The importance of the Constitution.
Constitutions are deliberately made hard to change. They reflect, or should reflect, a solemn commitment on the part of the whole nation to a framework for governance, including, in modern constitutions, a commitment to the protection of the rights of everyone—even against the wishes of the majority. Our constitution is not easy to change. Though Parliament can make some changes, these must be with the approval of two-thirds of all the members of both houses, and this vote must take place twice in each house. And, once a proposal is introduced to change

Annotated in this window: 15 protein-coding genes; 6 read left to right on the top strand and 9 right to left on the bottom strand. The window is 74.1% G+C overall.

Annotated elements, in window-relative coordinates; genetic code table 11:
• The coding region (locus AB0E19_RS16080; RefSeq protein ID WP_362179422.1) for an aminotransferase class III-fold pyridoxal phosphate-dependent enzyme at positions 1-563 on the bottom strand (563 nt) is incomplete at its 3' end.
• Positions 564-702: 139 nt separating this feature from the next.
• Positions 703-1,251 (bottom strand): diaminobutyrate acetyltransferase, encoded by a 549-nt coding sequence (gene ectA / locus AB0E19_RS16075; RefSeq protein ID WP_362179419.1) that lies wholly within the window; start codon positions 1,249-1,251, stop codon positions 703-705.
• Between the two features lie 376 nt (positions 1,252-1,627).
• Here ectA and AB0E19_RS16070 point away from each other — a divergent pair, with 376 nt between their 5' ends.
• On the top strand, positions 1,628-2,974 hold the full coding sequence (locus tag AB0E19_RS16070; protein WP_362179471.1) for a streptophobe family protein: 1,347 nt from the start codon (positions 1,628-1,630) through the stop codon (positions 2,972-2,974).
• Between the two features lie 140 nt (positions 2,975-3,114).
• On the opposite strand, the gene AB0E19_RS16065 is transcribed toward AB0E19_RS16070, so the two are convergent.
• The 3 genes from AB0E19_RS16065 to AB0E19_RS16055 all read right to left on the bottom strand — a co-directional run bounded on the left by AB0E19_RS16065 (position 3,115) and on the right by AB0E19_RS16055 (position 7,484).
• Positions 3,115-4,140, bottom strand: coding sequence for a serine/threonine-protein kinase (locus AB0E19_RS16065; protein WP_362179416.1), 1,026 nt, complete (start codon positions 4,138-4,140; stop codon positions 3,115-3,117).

the Constitution, Parliament is supposed to proceed no further for three months. In that time they are supposed to publicise the proposal and facilitate public discussion. Changes that go to the root of the constitution and its principles must be approved, in addition, by a referendum. This is without considering the popular initiative approach, which Okoa Kenya embarked on but was unable to complete.
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